Tuesday, 23 April 2013

Is The White Horse Really a Dragon?

To celebrate St George's Day I am posting up an updated blog piece from a couple of years ago. I hope you enjoy it!

Dragon Hill near Uffington in Oxfordshire is in local folklore the place where St George, the patron saint of England (and many other countries), slew the dragon. As "proof" of this deed there is a patch of chalk on the top of the hill where the grass never grows because it is said this was where the dragon's blood was spilt. It's a wonderful legend and a fabulously atmospheric site with the ramparts of Uffington Iron Age Castle looming above and the sweep of the Manger below. It is said that on the night of the seventh moon the ancient chalk figure of the Uffington White Horse comes alive and goes down to the manger to graze.

According to one legend, St George was a soldier in the Roman army who killed the dragon to save a princess in true fairy tale fashion. However as is often the case with legend St George has many incarnations and his story many different interpretations. You can read more about St George here.

Some people believe that the figure of the White Horse is actually a representation of a dragon in homage to
the legend of St George. Another intriguing possibility is that Dragon Hill takes its name from being the burial place of a Pendragon, an early chieftain of Britain. Legend links King Arthur Pendragon to the village of Baydon, which is only a few miles distant. The intriguing connections of myth and legend weave a powerful web around this part of the country.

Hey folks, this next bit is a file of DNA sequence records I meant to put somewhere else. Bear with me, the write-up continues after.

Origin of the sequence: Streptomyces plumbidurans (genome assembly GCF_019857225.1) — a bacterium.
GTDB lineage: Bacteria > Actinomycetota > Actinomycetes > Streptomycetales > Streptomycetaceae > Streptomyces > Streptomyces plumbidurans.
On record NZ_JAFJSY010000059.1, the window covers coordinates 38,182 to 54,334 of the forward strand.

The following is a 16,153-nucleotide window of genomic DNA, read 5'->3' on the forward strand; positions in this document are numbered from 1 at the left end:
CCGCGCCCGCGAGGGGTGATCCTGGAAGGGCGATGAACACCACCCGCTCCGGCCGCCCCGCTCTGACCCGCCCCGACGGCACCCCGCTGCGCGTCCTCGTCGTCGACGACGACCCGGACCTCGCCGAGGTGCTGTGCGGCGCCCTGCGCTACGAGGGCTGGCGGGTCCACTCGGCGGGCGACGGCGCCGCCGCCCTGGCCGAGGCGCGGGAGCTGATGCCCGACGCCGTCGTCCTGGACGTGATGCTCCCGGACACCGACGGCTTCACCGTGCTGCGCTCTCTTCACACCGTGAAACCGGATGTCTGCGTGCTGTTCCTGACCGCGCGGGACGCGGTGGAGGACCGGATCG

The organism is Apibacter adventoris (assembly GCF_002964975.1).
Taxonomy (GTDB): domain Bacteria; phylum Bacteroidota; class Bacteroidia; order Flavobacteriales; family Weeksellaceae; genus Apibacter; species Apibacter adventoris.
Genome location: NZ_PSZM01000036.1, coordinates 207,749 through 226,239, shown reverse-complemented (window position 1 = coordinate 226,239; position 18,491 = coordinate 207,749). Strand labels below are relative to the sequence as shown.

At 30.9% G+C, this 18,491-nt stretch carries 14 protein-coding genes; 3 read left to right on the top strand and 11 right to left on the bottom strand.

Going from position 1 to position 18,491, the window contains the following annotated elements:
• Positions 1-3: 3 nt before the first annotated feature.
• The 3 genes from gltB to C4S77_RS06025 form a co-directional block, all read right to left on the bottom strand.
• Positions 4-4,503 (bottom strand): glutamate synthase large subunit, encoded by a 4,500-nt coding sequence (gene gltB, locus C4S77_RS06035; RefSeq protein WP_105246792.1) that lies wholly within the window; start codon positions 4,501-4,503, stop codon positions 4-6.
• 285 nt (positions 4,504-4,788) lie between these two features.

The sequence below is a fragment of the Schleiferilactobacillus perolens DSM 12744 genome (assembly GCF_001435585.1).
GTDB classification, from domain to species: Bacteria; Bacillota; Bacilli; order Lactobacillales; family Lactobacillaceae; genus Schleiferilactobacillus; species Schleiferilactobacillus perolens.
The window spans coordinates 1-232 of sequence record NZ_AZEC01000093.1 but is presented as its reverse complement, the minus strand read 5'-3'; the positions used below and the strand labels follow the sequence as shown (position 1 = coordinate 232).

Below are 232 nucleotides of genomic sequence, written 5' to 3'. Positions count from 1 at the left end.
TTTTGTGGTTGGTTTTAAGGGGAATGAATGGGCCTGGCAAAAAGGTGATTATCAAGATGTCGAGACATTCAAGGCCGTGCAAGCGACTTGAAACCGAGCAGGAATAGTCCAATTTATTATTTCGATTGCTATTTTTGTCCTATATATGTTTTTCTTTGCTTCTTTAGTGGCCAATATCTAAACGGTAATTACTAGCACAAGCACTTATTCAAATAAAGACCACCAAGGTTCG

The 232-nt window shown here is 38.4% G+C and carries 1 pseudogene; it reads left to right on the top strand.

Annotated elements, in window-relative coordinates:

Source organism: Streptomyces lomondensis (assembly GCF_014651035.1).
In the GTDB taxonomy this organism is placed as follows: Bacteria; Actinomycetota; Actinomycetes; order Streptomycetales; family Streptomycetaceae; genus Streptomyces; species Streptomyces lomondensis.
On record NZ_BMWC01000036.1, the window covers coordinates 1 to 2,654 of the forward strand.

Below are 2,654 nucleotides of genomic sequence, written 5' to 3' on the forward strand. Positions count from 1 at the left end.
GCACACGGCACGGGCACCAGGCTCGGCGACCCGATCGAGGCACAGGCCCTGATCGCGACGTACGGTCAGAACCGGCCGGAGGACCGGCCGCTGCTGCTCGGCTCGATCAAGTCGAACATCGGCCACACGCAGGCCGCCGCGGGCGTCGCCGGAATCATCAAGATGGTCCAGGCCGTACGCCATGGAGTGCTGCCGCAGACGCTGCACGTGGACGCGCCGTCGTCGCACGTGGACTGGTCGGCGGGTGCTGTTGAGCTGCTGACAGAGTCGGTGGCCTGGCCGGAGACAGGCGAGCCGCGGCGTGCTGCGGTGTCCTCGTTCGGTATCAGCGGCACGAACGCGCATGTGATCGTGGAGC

You can walk to the Uffington White Horse and Dragon Hill from Ashdown House, or vice versa. It is only a few miles along the ancient track of the Ridgeway, past the long barrow at Waylands Smithy. White Horse Hill was this week named by the organisation VisitEngland as one of the top places to visit in the UK. A walk in this historic landscape is a mystical and atmospheric experience.

4 comments:

Mrs Black the shoppe keeping cat said...

This subject has always fascinated us and we feature words from G.K. Chesterton and images on the bottom of our blog.

A favourite place!

Minerva x

Nicola Cornick said...

I've just read the quotation. Beautiful! And it sums up how many of us feel about the ancient mythical quality of the landscape around here. I like the idea that perhaps the horse was a unicorn. It's fascinating to see the different shapes it has taken down the years.

Thank you for the comment.

White Horse Pilgrim said...

I was travelling across the vale last week by train, looking across to the White Horse as I always do on such journeys. I fell to wondering whether distant ancestors not only used the White Horse as a symbol visible from afar but the Dragon Hill as the location for ceremonial fires that would have illuminated the chalk figure at night from a great distance. At the time it seemed like inspiration, thinking back to a world without electricity.

Nicola Cornick said...

A fascinating suggestion. Ceremonial fires would have looked stunning on White Horse Hill or Dragon Hill and I imagine could well have had huge significance for our ancestors.